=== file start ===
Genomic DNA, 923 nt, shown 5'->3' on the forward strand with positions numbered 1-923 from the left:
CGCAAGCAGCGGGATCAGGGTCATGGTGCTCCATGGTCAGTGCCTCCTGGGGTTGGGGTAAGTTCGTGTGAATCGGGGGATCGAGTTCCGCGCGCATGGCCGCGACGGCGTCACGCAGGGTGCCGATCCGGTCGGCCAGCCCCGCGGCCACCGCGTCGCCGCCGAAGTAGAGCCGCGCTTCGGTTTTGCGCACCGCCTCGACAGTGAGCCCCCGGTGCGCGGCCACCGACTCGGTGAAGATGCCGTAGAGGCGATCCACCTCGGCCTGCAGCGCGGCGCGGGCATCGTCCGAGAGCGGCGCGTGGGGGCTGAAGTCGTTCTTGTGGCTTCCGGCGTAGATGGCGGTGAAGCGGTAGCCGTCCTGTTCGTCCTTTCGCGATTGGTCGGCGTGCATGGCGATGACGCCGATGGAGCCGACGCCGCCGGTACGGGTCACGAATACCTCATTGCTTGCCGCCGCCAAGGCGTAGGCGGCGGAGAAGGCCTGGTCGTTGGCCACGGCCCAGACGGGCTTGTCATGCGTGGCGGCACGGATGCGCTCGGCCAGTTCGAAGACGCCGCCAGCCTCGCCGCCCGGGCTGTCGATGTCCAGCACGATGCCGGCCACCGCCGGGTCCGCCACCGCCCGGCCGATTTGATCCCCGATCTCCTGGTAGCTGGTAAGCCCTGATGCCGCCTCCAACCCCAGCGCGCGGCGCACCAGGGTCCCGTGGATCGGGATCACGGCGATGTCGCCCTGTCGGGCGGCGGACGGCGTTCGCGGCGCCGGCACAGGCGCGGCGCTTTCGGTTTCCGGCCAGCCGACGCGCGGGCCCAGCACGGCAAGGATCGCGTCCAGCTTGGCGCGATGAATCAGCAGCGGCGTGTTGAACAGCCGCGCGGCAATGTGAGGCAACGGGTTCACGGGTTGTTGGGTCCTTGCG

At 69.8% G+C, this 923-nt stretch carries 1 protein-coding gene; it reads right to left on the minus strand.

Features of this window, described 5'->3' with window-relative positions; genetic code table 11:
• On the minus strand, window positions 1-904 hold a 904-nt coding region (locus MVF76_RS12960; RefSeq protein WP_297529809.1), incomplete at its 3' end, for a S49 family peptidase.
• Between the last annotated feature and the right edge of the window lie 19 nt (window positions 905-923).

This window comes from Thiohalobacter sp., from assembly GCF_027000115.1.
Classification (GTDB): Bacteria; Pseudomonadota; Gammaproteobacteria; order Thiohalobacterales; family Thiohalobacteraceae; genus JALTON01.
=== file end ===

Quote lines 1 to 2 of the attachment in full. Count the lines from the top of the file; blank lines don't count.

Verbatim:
Genomic DNA, 923 nt, shown 5'->3' on the forward strand with positions numbered 1-923 from the left:
CGCAAGCAGCGGGATCAGGGTCATGGTGCTCCATGGTCAGTGCCTCCTGGGGTTGGGGTAAGTTCGTGTGAATCGGGGGATCGAGTTCCGCGCGCATGGCCGCGACGGCGTCACGCAGGGTGCCGATCCGGTCGGCCAGCCCCGCGGCCACCGCGTCGCCGCCGAAGTAGAGCCGCGCTTCGGTTTTGCGCACCGCCTCGACAGTGAGCCCCCGGTGCGCGGCCACCGACTCGGTGAAGATGCCGTAGAGGCGATCCACCTCGGCCTGCAGCGCGGCGCGGGCATCGTCCGAGAGCGGCGCGTGGGGGCTGAAGTCGTTCTTGTGGCTTCCGGCGTAGATGGCGGTGAAGCGGTAGCCGTCCTGTTCGTCCTTTCGCGATTGGTCGGCGTGCATGGCGATGACGCCGATGGAGCCGACGCCGCCGGTACGGGTCACGAATACCTCATTGCTTGCCGCCGCCAAGGCGTAGGCGGCGGAGAAGGCCTGGTCGTTGGCCACGGCCCAGACGGGCTTGTCATGCGTGGCGGCACGGATGCGCTCGGCCAGTTCGAAGACGCCGCCAGCCTCGCCGCCCGGGCTGTCGATGTCCAGCACGATGCCGGCCACCGCCGGGTCCGCCACCGCCCGGCCGATTTGATCCCCGATCTCCTGGTAGCTGGTAAGCCCTGATGCCGCCTCCAACCCCAGCGCGCGGCGCACCAGGGTCCCGTGGATCGGGATCACGGCGATGTCGCCCTGTCGGGCGGCGGACGGCGTTCGCGGCGCCGGCACAGGCGCGGCGCTTTCGGTTTCCGGCCAGCCGACGCGCGGGCCCAGCACGGCAAGGATCGCGTCCAGCTTGGCGCGATGAATCAGCAGCGGCGTGTTGAACAGCCGCGCGGCAATGTGAGGCAACGGGTTCACGGGTTGTTGGGTCCTTGCG